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From studying The Penguin Book of First World War Poetry and Birdsong by Sebastian Faulks compare the changing relationships between those on the front line and those at home as the war progressed.

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Introduction

From studying The Penguin Book of First World War Poetry and Birdsong by Sebastian Faulks compare the changing relationships between those on the front line and those at home as the war progressed. The Great War which started in 1914 and ended in 1918 is known for being a literary war. One reason for this is that there was mass volunteering needed and literature in the form of posters etc was a good way of appealing to eligible men to join the army. Another form of literature which unraveled from the war was war poems. These poems were mostly written by soldiers on the front line to help boost their morale. Also writing poems was a form of escape from the war. I will go on to look at various war poems and literature from numerous writers and compare and contrast the changing relationship between those on the front line and those at home. It is apparent in the majority of poems in 'The Penguin Book of First World War Poetry' that there is a clear separation between those at war and those at home. ...read more.

Middle

Sorely wants people to know the true reality of war when he says 'say not soft things as other men have said'. Sorely showed his opposition to poems that portrayed the war effort as patriotic and romantic. Sorley had criticised Rupert Brooke's poem 'The Solider' for being too generalised and not true to life. Sorely uses the words 'gashed heads' and 'nor honour' to help the reader get an insight into war conditions. Sorely also criticised those at home for pointlessly mourning for men who's 'blind eyes see not your tears'. Sorely goes on to state 'It is easy to be dead' meaning that conditions were so horrific that most men wished they had died instead of living on with the memories. Sorely wants the reader to realise that war is very impersonal. He portrayed this by showing how it was difficult to find 'one face that you loved' in the 'o'ercrowded mass'. This sight contradicted what those at home believed war to be like. Edward Thomas began writing poetry after enlisting with the artists rifles in 1915. Thomas like Wilfred Owens showed great hostility towards the English media. ...read more.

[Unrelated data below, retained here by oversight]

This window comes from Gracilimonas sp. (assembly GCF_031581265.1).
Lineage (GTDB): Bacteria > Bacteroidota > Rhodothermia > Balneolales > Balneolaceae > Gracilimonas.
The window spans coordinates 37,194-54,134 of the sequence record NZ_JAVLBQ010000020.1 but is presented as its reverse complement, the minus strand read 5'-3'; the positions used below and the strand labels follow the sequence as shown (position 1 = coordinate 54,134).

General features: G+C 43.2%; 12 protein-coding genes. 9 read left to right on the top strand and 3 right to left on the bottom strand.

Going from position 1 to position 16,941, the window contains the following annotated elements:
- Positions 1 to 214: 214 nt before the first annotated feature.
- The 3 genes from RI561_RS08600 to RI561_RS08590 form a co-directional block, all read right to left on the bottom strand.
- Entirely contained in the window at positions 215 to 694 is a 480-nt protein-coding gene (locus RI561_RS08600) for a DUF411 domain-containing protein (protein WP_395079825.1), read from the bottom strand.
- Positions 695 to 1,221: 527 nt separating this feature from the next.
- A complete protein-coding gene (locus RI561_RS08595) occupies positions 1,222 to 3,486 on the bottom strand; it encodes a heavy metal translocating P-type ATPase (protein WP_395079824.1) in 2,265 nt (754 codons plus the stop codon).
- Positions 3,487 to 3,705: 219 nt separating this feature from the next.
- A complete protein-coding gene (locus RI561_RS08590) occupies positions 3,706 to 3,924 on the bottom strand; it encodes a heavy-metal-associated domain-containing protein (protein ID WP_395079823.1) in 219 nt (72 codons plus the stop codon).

Conclusion

So yet again the English public failed those men who went to fight for King and Country. The drastic change to soldiers can be helped understood when Isabelle explains how Stephen has 'changed almost beyond recognition'. It is clear that as the war progressed the attitudes of many of the soldiers changed. The patriotism and high morale that was felt at the start of the war had soon turned into hate and angriness not towards the Germans but towards at home. Poems like Edward Thomas's 'This is no case of petty right or wrong' and Wilfred Owens 'Apologia Pro Poemate Meo' highlight the ignorance of the English public. They show how the public was so naive to believe the media. Birdsong by Sebastian Faulks also highlights this issue. Birdsong also shows how the public failed to empathise with the 'passive beings' that returned from war and often distancing themselves from them. This issue is not highlighted in any of the war poems I studied and so Birdsong proved vital for my understanding of the war. After studying both it is difficult not to feel a sense of pity and sorrow toward these men and a sense of anger and disgust towards the English public. It is therefore easy to conclude that the public outbursts by Sassoon and Owens were justified. ...read more.

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